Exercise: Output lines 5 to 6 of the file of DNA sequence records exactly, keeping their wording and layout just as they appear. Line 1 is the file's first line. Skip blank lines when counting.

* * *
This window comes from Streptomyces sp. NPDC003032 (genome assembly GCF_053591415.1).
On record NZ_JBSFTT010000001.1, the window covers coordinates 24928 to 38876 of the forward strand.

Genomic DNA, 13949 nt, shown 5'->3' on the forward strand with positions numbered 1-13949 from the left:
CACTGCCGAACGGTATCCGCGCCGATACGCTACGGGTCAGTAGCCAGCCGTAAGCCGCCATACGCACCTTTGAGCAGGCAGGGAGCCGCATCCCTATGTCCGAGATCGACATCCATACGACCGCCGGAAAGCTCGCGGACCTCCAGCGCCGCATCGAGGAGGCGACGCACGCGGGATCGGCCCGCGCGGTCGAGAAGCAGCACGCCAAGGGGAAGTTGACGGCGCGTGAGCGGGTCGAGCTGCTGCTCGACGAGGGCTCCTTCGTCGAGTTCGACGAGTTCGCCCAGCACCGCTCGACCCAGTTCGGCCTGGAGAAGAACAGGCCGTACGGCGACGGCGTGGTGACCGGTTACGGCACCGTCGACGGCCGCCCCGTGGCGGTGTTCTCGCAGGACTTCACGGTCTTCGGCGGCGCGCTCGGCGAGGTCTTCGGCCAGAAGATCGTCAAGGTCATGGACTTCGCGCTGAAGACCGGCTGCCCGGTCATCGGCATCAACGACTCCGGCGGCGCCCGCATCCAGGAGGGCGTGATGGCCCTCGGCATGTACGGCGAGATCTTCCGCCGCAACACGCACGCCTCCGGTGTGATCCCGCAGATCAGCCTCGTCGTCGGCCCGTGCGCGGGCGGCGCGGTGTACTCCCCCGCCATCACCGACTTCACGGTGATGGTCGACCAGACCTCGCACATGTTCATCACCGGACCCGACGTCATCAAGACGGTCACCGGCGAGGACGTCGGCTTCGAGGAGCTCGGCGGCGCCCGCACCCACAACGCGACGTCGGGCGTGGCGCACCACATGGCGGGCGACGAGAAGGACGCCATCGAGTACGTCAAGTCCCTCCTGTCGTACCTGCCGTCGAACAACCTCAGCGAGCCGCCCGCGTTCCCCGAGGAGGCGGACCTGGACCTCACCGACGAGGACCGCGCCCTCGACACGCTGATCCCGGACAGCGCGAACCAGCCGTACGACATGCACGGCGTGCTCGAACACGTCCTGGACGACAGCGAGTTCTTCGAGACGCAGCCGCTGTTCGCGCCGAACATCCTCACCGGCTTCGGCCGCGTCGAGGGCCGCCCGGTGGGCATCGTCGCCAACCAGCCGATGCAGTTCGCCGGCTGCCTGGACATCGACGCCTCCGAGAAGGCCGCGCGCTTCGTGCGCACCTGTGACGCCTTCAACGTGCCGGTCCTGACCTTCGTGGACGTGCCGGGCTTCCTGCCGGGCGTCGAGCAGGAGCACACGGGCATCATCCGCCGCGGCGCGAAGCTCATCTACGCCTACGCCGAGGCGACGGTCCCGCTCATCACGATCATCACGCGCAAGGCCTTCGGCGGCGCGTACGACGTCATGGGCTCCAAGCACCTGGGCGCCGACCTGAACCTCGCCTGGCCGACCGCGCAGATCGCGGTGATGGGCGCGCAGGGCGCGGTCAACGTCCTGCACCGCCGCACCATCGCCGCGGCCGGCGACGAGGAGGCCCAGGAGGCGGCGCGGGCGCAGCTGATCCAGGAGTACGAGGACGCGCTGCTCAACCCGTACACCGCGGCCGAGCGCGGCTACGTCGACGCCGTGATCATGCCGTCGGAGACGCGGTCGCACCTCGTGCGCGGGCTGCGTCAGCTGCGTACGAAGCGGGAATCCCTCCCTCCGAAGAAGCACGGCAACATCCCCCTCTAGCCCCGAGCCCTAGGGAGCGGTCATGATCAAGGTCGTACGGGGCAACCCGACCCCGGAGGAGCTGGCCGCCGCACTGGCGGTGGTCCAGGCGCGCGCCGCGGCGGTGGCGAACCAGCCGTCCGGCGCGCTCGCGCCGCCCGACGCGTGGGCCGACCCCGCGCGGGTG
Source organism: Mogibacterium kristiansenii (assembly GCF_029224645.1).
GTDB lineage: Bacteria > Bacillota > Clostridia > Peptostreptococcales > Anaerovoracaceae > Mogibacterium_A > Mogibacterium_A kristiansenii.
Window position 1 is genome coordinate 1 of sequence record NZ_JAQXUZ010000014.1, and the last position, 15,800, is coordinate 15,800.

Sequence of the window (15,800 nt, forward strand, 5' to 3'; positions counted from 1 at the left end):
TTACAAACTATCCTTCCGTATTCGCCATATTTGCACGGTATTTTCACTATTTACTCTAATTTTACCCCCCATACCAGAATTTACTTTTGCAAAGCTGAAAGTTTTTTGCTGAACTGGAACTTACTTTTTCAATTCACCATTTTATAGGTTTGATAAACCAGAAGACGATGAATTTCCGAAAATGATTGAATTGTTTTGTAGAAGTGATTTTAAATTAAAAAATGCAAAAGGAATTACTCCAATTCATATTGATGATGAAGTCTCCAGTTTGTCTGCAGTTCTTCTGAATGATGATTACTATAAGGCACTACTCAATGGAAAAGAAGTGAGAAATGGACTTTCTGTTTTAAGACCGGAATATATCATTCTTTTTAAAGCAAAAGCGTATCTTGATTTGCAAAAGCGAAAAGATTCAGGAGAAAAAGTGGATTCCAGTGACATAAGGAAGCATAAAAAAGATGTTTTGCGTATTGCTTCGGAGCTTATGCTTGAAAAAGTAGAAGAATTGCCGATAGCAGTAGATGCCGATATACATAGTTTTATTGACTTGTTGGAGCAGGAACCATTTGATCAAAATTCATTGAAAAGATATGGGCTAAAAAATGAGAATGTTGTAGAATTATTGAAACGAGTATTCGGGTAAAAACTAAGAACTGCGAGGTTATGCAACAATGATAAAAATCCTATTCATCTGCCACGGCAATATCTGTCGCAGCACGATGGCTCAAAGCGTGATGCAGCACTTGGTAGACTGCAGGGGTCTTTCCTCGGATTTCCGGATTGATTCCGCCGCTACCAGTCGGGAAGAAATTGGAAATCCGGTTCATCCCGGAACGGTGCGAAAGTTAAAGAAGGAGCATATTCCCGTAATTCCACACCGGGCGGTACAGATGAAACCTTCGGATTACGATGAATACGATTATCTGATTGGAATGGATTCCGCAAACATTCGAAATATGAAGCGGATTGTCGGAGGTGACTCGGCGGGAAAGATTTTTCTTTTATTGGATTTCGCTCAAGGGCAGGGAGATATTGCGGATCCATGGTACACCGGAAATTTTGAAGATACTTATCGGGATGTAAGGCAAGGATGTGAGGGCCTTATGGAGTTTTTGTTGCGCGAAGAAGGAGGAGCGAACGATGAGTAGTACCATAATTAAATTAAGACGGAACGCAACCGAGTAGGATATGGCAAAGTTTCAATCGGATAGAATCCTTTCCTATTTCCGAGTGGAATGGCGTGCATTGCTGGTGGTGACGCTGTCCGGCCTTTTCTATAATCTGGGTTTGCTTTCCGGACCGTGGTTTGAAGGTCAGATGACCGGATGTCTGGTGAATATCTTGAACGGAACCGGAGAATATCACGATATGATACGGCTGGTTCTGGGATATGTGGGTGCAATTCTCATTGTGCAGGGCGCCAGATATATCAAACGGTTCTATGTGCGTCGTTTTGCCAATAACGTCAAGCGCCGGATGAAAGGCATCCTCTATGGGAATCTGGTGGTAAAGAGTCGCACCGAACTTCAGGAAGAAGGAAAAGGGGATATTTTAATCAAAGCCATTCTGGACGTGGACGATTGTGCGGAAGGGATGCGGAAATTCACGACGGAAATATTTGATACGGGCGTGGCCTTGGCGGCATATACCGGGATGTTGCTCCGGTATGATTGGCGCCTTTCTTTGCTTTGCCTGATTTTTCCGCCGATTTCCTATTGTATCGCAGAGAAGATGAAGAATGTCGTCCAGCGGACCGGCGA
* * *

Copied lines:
Source organism: Mogibacterium kristiansenii (assembly GCF_029224645.1).
GTDB lineage: Bacteria > Bacillota > Clostridia > Peptostreptococcales > Anaerovoracaceae > Mogibacterium_A > Mogibacterium_A kristiansenii.